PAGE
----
With a simple angle dangle meter we could measure how big is the earth. We did this by measuring the angle made by Dhruva tara with the horizon from two different places like Simla and Mumbai. We get two different results, because as you move north the angle increases. If you move north by 500 kilometres, the angle increases by around 4.5 degrees. Going around the earth you would traverse 360 degrees of latitude. By ratio and proportion you can work out that the circumference of the earth is around 40,000 kilometres.

By the end of sixth class we learn about triangles, angles, and ratio and proportion. We know how to measure angles with a protractor and distances with a scale. We begin to learn geometry. The word geometry comes from “measuring land”, and our ancient forefathers developed this understanding from measuring things while building structures.

We know from history that in the third century BC (more than 200 years B.C.) a Greek scientist named Eratosthenes first measured the radius of the earth and obtained an answer of around 6400 kilometres. He used a different method than ours, working with shadows cast by an upright rod at noon at different points of the earth . To go from measuring buildings and land to measuring the whole earth required a daring leap of the mind. All great discoveries are made by making a daring leap of the mind from things that we know. Measuring the size of the earth is one of the ten most important experiments in human history.

What is most interesting to know is that Eratosthenes was not the first person to do the noon shadow experiment and obtain the answer of 6400 kilometres. This experiment was first done two hundred years before Eratosthenes by the Greek scientist Anaxagorus, who made an even more daring leap of the mind. To understand his brilliant idea, consider the following experiment.

Suppose you and a friend are going for a walk at night. You see a tall streetlight. You stand directly underneath the streetlight, while your friend stands about 10 metres away. If you examine your shadows you will find that your shadow is small, while your friend’s shadow is bigger. By measuring the length of your friends shadow you should be able to figure out the height of the street lamp from the ground. Can you do it ? Draw a diagram and think about how to do it.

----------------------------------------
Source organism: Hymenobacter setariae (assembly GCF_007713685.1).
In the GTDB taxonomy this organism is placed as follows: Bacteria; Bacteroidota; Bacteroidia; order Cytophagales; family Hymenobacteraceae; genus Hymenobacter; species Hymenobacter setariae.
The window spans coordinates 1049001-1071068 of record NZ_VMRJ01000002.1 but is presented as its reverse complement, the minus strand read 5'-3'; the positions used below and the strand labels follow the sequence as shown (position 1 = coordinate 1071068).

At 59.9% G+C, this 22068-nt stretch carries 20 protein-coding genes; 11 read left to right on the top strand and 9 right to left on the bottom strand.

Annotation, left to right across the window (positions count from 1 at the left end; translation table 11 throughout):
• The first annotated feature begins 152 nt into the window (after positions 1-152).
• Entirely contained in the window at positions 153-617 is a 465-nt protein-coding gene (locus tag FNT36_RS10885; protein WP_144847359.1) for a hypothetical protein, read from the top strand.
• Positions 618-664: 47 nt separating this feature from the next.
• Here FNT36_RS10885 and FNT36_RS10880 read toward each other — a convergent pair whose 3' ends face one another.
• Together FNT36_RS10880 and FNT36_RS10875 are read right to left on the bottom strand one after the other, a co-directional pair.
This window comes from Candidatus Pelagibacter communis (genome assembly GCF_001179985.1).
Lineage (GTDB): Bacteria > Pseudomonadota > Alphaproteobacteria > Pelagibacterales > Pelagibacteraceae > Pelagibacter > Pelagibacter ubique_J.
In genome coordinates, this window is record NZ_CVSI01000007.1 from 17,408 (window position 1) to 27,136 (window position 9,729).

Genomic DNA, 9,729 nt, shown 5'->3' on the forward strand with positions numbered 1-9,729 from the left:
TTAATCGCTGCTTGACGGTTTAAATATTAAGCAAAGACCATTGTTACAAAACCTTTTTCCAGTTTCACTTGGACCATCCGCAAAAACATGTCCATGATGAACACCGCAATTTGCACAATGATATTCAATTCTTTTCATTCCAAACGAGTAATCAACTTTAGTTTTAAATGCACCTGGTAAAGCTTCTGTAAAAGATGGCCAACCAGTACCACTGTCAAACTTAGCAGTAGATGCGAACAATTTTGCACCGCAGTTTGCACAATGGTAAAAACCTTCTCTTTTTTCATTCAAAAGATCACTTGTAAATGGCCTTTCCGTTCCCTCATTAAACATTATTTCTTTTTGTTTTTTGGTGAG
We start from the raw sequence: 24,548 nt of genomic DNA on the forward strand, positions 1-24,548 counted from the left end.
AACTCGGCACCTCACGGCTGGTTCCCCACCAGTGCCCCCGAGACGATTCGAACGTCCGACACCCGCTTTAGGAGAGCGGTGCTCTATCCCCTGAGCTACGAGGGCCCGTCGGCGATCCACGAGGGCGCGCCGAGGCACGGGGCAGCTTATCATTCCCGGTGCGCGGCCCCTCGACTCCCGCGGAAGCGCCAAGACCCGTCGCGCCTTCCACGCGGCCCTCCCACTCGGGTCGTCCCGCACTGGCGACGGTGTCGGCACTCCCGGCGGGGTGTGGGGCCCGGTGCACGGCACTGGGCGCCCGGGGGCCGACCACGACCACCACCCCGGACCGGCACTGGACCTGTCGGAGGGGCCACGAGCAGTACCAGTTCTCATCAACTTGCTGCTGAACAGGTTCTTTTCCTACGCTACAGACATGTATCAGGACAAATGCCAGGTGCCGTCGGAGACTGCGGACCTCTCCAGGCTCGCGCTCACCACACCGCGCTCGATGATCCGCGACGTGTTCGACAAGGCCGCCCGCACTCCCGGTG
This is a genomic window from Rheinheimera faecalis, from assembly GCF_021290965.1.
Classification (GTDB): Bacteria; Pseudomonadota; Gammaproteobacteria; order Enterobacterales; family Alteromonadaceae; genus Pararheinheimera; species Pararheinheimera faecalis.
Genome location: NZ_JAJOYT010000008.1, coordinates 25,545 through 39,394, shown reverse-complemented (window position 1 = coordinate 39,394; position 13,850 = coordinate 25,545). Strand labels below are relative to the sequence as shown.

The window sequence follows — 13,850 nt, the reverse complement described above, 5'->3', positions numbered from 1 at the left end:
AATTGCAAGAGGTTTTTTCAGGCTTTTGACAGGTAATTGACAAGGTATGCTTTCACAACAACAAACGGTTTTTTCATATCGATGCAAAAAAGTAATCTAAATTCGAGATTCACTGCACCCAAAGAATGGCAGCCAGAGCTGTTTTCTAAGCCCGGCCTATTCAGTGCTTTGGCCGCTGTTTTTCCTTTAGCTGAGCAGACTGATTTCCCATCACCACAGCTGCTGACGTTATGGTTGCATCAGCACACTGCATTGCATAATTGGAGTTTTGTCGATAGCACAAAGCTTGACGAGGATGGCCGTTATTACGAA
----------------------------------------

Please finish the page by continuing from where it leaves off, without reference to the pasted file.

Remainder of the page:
All you need to do is to use some graph paper and what you know about angles, lengths and ratios. Basically, you will have to find out the ratio of the length of your friends shadow to the distance between the end of the shadow and the streetlight base. This is equal to the ratio of your friend’s height to the height of the streetlamp above the ground. It’s the same idea of finding the height of a building without climbing it.

Anaxagorus knew that when the shadow of a pole was of zero length in Alexandria, it was not zero at Syene. He knew the distance between Alexandria and Syene. He thought , “the Sun is just a very high streetlamp”, and calculated the height of the Sun as 6400 kilometres by the same method which we have just discussed in the previous paragraph. It was the right answer, which Anaxagorus obtained 200years before Eratosthenes. But it was not the right answer to the question that Anaxagorus was asking- the question “How far is the sun from the earth?”. It was the right answer to a completely different question.

Anaxagorus did not know that the earth was round like a globe. He assumed that the earth was flat. He had obtained the right answer to the question “ What is the radius of the earth”, but this was not the question that he had asked, because he did not know that the earth had a radius. His geometry, his measurements, his calculations, his numerical answer were all correct. But it was a wrong answer to his question, because of one wrong assumption- the assumption that the earth was flat.

At that time nobody knew that the earth was round. When Anaxagorus declared that the sun was 6400 kilometres away, he was asked to take back his claim and apologize, because his claim went against the prevailing religious beliefs. He was so sure of his calculations that he refused to withdraw his claim, another act of great daring and courage. For his stubbornness he had to pay the price of being banished from his community.

Anaxagorus was not only a great scientist, but also a great intellectual hero, like Giordano Bruno many centuries later who refused to take back his statements that the earth went round the sun, and that the stars were only distant suns. Bruno was burned alive by the Church authorities. There are not many persons who have the courage to stand by their convictions come what may. It is these outstanding individuals who, like Bhagat Singh from our recent history, or like Eklavya, Charvaka and Shambuka from our ancient myths , are the true heroes of all humanity.

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